Pink is opening up about her experience battling the coronavirus alongside her 3-year-old son, Jameson.

© Michael Tran/FilmMagic
Pink and her 3-year-old son Jameson tested positive for the coronavirus in March and have since recovered

Ahead of the Mother’s Day holiday on Sunday, the singer, 40, wrote an essay for NBC News reflecting on the current coronavirus pandemic and what it means for mothers around the world.

“Mother’s Day is this weekend and I have been reflecting on the wonderful, yet challenging gift of time that life in COVID-19 quarantine has meant for me and my children,” she begins in the essay. “To be a mom, a teacher, a cook, a confidant, and a bad-ss dream chaser all at once is no small feat. Mamas everywhere, you are doing amazing.”

The mom of two also details how parents are currently “defining a new normal” for their children, adding that “the virus knows no boundaries” and parts of the world may be just beginning to feel its effects.

Never miss a story — sign up for PEOPLE’s free daily newsletter to stay up-to-date on the best of what PEOPLE has to offer, from juicy celebrity news to compelling human interest stories

Pink, who revealed in early April that she and her son battled the coronavirus, also reflects her own experience with the respiratory illness in her essay.

“Battling COVID-19 along with my 3-year-old son was the most physically and emotionally challenging experience I have gone through as a mother,” Pink writes. “Weeks after receiving our test results, my son was still ill and feverish. It was a terrifying time, not knowing what might come next.”

The star adds, “But our story is not unique; there are mothers all over America, and the world, that are facing this same uncertainty every single day. Not every family, especially those living on reservations, or in refugee camps, slums, or favelas, are able to practice social distancing. In many parts of the world it can take hours just to access water, and even then, soap may be an impossible luxury.”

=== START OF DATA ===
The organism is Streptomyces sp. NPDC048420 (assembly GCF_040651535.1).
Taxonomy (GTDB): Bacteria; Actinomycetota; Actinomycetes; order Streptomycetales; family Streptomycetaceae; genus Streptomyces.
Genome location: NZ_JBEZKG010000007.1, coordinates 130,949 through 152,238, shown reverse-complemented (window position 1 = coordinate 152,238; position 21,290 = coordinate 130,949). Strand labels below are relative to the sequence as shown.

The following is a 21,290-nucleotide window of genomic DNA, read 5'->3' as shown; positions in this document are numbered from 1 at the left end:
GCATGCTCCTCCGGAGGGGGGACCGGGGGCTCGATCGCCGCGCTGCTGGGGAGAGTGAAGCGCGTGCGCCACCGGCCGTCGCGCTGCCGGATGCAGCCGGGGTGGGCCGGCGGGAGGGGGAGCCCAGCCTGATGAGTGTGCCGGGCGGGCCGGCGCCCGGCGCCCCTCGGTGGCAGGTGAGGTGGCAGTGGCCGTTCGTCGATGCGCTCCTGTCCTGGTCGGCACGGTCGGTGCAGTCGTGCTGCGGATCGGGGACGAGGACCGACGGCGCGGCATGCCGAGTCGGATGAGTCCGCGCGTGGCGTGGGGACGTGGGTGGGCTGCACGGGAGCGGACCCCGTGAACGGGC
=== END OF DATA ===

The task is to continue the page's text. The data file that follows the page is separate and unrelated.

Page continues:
View this post on Instagram

Two weeks ago my three-year old son, Jameson, and I are were showing symptoms of COVID-19. Fortunately, our primary care physician had access to tests and I tested positive. My family was already sheltering at home and we continued to do so for the last two weeks following the instruction of our doctor. Just a few days ago we were re-tested and are now thankfully negative. It is an absolute travesty and failure of our government to not make testing more widely accessible. This illness is serious and real. People need to know that the illness affects the young and old, healthy and unhealthy, rich and poor, and we must make testing free and more widely accessible to protect our children, our families, our friends and our communities. In an effort to support the healthcare professionals who are battling on the frontlines every day, I am donating $500,000 to the Temple University Hospital Emergency Fund in Philadelphia in honor of my mother, Judy Moore, who worked there for 18 years in the Cardiomyopathy and Heart Transplant Center. Additionally, I am donating $500,000 to the City of Los Angeles Mayor’s Emergency COVID-19 Crisis Fund. THANK YOU to all of our healthcare professionals and everyone in the world who are working so hard to protect our loved ones. You are our heroes! These next two weeks are crucial: please stay home. Please. Stay. Home.❤️

A post shared by P!NK (@pink) on Apr 3, 2020 at 6:27pm PDT

Shortly after revealing her and Jameson’s diagnosis on Instagram, Pink said that although they were both feeling better, the young toddler “had the worst of it.”

“Jameson has been really, really sick,” she said during an Instagram Live chat with her friend and author Jen Pastiloff on April 4. “I’ve kept a journal of his symptoms for the past three weeks and mine as well. He still, three weeks later, has a 100 temperature. It’s been a rollercoaster for both of us, but Carey and Willow have been perfectly fine.”

In her essay, published on Saturday, the “Beautiful Trauma” singer also urges fans to “put ourselves in the shoes of moms around the globe and consider doing what we can to help keep their babies safe.”

“How can we partake in ensuring their access to the basic human rights that so many of us are afforded each and every day?” she asks.

As information about the coronavirus pandemic rapidly changes, PEOPLE is committed to providing the most recent data in our coverage. Some of the information in this story may have changed after publication. For the latest on COVID-19, readers are encouraged to use online resources from CDC, WHO, and local public health departments. PEOPLE has partnered with GoFundMe to raise money for the COVID-19 Relief Fund, a GoFundMe.org fundraiser to support everything from frontline responders to families in need, as well as organizations helping communities. For more information or to donate, click here.

Click to expand

UP NEXT



Source link